Redwork rabbit. Hand quilted. 17-1/4" x 15-3/4"
My current guild, the Choo Choo Quilters, is dedicating this year's programs to handwork. I presented last month's program, "Quilting with Hexagons.The April program is about embroidery on quilts, so this little bunny has come out to play at a guild once again… and just in time for Easter, too.

Friday, April 11, 2014

Applique on a rainy day

Color was blooming at my recent Beginning Appliqué class. There's nothing like being inside working with fabric, thread and stitch when it's cloudy, cool and rainy outside.
Applique flowers by hand and by machine.
Everyone takes a class for a different reason. I had a couple brand new quilters who were jumping into whatever quilting technique class was available. They just want to learn, learn, learn.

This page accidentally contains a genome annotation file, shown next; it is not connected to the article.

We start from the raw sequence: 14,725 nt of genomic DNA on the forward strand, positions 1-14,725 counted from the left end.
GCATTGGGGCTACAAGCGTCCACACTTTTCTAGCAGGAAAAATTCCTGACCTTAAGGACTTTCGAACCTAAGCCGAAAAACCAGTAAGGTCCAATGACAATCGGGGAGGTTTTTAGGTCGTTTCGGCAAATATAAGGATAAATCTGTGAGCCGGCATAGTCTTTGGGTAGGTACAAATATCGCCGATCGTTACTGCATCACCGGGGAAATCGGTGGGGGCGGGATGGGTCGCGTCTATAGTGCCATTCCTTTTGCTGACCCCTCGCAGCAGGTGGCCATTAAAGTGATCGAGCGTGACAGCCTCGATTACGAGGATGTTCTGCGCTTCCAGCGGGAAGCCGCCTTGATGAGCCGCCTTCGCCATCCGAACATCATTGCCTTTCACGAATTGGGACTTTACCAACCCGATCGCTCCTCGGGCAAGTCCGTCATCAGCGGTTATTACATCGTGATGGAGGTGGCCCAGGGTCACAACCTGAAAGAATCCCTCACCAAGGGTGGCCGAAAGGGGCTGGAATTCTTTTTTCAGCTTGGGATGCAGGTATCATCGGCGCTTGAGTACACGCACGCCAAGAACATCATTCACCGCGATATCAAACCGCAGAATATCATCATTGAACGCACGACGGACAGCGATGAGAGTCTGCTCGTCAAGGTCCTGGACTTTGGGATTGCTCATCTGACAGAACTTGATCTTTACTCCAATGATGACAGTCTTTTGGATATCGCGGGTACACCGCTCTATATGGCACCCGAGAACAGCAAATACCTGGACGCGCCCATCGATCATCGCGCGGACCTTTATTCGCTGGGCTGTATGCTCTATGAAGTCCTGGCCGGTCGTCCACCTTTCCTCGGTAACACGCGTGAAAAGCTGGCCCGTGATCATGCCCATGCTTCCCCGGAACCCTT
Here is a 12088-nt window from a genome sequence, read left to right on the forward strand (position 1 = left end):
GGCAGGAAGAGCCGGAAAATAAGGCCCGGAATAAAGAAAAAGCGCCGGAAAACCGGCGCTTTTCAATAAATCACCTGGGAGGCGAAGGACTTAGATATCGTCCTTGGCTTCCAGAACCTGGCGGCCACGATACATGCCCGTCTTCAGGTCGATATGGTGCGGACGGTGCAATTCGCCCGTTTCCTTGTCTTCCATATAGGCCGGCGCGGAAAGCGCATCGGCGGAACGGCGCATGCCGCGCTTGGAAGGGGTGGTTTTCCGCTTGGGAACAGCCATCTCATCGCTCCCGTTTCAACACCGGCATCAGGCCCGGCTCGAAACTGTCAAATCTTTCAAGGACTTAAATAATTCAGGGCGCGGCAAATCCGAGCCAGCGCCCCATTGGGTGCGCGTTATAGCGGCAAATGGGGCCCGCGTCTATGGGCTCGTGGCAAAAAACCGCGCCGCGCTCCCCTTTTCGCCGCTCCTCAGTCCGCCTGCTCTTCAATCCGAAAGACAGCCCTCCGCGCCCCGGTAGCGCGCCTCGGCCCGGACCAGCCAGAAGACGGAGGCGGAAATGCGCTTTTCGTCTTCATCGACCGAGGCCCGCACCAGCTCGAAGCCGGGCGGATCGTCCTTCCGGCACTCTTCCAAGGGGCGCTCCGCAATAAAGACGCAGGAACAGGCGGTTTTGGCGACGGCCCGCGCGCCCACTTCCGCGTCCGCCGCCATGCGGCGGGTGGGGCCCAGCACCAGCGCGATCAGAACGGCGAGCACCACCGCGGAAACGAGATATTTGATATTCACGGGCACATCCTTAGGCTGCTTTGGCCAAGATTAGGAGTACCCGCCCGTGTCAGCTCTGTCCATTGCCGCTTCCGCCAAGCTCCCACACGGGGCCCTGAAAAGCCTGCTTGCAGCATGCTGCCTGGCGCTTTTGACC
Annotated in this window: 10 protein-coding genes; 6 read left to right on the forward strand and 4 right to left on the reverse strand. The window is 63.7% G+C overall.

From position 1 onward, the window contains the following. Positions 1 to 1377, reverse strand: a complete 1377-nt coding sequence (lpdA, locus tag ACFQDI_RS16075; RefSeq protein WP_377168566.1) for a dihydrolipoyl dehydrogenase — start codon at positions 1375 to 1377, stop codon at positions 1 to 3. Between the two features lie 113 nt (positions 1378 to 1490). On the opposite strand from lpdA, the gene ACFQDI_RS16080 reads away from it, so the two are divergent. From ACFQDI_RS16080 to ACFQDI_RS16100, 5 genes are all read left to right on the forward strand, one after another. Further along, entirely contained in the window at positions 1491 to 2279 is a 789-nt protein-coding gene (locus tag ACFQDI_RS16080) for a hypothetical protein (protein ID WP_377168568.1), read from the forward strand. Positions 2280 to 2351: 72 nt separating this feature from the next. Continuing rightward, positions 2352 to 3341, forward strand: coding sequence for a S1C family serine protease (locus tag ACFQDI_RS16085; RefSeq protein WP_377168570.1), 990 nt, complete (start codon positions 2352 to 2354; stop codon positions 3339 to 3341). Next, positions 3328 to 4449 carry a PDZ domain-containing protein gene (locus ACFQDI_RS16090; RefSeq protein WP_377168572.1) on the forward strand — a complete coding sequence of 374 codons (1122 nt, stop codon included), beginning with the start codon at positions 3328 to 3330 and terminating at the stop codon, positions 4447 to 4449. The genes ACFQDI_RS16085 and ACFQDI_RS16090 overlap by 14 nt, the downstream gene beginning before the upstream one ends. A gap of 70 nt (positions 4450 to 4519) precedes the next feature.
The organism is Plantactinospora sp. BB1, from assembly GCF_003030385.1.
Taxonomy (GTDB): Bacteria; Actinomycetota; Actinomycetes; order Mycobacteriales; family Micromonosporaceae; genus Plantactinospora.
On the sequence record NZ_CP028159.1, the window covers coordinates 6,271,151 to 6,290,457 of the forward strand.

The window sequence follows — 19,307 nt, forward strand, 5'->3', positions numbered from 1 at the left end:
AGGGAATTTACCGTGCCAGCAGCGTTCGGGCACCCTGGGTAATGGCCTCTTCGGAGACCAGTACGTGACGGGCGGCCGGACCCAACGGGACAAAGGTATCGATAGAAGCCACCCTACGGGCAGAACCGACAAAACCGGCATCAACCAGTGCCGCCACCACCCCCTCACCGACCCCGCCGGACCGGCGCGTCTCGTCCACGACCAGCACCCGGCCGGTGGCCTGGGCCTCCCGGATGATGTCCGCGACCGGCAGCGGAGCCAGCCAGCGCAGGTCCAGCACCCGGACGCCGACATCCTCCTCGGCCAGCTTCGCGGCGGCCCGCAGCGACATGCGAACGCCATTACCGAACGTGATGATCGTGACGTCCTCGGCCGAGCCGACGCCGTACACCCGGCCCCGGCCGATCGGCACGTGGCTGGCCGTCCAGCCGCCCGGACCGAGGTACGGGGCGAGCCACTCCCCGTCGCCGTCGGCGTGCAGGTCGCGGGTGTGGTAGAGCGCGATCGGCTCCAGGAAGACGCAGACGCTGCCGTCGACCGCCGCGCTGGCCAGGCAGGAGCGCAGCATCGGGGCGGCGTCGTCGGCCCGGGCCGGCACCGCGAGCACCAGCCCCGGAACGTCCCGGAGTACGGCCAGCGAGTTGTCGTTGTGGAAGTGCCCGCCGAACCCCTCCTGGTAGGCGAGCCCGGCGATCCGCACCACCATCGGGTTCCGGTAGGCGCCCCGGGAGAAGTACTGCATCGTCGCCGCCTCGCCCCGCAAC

Veronica Hofman-Ortega's teaching beginning appliqué by hand and machine.
Here I am telling students about composition possibilities
for their appliqué garden quilted piece.
Especially with appliqué—which can be accomplished using so many different methods—some students come to learn a different way of doing a technique. Having a variety of techniques in your quilting toolbox and at your disposal is very handy indeed.
applique students
Students in Beginning Applique class at Pins and Needles Quilt Shop.
Some students want to learn a hand method to complement their machine work. Sometimes we just enjoy the rhythm of hand stitching and the quiet times without the hum of a sewing machine.
Applique by machine.
And one sweet student said she was taking the class because I was the teacher. Oh, you dear, sweet lady, you are so kind! I hope the class and I lived up to your expectations.

Friday, April 4, 2014